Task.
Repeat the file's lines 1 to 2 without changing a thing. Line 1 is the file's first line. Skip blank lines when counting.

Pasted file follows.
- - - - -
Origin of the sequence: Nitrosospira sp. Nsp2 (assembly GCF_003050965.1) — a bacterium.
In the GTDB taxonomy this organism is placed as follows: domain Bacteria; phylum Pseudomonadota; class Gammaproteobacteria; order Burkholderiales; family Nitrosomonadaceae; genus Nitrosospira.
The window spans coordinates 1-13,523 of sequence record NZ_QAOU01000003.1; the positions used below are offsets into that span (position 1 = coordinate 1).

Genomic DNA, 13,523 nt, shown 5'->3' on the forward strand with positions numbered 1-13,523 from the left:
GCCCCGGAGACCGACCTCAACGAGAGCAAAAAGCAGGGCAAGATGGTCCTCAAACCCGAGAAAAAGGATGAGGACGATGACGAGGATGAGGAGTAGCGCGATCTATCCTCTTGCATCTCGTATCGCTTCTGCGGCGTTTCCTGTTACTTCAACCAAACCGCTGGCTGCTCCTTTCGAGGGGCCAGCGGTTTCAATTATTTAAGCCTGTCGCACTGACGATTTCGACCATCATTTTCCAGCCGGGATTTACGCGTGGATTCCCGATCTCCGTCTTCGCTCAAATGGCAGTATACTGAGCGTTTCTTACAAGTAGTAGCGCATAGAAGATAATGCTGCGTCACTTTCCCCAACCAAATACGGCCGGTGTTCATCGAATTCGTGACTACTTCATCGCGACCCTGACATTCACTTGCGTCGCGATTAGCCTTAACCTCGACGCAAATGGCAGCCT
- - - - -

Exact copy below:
Origin of the sequence: Nitrosospira sp. Nsp2 (assembly GCF_003050965.1) — a bacterium.
In the GTDB taxonomy this organism is placed as follows: domain Bacteria; phylum Pseudomonadota; class Gammaproteobacteria; order Burkholderiales; family Nitrosomonadaceae; genus Nitrosospira.